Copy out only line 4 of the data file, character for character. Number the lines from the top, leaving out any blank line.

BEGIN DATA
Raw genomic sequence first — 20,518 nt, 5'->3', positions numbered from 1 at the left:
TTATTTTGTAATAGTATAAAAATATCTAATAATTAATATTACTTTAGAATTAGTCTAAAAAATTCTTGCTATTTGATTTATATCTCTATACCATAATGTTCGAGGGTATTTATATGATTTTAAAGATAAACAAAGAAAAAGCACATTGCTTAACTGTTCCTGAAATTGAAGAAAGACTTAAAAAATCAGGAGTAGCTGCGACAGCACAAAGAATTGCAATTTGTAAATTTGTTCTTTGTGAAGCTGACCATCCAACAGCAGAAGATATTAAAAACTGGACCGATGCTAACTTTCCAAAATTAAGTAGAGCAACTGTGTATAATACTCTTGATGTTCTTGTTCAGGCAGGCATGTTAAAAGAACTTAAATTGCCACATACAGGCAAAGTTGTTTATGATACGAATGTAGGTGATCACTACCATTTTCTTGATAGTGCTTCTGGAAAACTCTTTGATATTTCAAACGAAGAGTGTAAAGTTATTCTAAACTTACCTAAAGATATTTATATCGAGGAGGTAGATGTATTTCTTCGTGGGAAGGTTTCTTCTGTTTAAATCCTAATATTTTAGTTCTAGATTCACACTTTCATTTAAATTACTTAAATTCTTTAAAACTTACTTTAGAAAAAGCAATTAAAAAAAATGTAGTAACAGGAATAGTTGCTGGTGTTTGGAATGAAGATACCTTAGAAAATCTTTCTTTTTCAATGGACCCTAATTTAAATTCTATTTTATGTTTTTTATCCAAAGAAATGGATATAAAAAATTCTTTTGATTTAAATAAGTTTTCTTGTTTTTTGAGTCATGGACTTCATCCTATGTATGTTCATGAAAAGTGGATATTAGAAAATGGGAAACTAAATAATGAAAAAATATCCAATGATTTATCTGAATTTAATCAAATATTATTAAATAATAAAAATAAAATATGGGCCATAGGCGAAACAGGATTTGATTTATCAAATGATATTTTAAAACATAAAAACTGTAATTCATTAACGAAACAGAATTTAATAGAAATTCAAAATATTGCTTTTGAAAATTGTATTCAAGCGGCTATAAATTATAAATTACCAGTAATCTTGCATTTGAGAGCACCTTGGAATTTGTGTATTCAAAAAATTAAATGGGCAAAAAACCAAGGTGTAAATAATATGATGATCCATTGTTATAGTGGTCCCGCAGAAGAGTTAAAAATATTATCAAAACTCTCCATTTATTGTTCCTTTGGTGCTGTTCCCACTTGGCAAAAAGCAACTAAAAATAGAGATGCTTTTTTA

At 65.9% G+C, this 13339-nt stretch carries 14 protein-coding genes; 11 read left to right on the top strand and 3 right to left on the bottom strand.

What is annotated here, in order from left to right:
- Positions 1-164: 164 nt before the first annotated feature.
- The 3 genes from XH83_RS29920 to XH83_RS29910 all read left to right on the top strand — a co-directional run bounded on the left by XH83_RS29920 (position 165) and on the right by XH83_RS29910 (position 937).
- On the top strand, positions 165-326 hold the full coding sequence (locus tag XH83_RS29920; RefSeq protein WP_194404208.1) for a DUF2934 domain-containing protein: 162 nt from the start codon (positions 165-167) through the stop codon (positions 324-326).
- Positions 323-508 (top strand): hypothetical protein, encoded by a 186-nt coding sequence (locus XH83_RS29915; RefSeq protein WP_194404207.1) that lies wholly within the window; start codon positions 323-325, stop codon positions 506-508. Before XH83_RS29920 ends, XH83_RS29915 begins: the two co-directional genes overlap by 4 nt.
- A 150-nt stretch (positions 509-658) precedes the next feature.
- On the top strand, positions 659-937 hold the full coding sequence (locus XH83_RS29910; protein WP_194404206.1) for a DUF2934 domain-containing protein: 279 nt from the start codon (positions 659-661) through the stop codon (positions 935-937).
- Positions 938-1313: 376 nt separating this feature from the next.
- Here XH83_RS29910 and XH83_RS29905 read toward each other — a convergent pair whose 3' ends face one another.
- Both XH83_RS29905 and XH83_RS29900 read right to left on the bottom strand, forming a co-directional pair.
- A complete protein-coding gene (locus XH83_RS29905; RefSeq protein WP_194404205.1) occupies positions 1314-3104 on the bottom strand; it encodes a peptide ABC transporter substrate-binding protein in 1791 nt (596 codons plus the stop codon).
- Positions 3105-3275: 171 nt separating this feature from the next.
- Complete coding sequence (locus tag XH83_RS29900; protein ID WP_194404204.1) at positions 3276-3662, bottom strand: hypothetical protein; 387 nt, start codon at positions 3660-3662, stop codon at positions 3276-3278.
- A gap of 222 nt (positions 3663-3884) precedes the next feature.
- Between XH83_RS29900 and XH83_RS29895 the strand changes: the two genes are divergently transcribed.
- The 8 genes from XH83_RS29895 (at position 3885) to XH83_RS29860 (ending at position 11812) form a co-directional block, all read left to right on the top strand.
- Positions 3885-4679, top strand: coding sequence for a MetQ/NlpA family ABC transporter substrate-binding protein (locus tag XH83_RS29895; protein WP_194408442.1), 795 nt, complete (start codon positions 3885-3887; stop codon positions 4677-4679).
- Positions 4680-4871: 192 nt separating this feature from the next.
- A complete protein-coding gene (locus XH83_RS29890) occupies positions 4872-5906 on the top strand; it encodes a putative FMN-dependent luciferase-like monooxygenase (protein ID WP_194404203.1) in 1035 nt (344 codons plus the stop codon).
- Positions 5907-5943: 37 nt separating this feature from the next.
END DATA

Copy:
What is annotated here, in order from left to right: